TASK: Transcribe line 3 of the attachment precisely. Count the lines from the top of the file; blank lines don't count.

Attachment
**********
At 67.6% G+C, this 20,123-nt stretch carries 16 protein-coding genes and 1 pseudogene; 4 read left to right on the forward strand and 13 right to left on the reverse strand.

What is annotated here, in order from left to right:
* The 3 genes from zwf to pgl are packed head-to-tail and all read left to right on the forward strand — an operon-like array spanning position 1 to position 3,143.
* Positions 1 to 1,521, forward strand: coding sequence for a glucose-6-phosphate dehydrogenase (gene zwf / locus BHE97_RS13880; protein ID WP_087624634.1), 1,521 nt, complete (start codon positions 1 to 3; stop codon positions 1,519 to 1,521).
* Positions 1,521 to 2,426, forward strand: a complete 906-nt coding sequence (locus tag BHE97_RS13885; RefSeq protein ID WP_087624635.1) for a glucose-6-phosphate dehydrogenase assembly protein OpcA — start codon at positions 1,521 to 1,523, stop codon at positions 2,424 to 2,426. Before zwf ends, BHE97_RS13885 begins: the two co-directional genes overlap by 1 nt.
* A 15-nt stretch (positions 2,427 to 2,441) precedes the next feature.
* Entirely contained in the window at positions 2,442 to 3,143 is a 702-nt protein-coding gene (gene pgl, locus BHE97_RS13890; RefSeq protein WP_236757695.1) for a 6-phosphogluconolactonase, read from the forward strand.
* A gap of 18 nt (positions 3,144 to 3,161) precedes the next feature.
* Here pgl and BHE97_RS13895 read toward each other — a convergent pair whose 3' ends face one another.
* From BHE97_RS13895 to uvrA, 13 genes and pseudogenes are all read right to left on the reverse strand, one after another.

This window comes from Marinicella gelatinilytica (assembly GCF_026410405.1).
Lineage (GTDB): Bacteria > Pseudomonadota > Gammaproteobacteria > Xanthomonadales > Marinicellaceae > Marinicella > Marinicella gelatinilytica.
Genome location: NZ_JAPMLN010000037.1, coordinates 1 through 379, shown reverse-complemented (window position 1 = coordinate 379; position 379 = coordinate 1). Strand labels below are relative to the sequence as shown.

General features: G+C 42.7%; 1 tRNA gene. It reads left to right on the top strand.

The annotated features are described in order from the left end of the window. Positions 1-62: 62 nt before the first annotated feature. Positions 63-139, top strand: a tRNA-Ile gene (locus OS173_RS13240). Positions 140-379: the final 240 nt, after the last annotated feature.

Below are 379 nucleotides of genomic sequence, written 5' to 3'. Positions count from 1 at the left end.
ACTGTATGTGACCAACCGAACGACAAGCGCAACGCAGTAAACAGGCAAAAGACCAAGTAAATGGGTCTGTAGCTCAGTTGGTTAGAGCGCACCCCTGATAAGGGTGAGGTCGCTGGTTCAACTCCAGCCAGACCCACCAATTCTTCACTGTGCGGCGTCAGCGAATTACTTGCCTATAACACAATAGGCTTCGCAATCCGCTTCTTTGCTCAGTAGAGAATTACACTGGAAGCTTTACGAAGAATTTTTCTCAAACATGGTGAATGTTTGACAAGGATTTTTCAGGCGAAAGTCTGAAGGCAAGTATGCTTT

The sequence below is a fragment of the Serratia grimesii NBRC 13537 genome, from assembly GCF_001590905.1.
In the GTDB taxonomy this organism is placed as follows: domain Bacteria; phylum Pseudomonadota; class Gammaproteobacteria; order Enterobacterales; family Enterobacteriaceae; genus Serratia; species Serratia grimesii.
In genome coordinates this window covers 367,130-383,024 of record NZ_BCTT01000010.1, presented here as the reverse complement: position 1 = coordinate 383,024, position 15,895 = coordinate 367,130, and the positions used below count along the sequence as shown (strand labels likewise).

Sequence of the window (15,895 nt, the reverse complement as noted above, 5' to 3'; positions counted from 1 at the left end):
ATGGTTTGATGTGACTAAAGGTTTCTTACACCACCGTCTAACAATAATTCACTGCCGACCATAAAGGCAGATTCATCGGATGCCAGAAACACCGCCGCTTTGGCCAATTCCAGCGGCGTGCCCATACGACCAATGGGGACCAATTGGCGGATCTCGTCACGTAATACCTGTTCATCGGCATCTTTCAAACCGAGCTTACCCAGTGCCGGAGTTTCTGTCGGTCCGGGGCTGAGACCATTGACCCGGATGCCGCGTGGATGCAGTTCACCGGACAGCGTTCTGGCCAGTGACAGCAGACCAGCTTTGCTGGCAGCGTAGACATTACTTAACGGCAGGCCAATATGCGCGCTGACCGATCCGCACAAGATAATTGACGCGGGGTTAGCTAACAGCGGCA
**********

* The 3 genes from zwf to pgl are packed head-to-tail and all read left to right on the forward strand — an operon-like array spanning position 1 to position 3,143.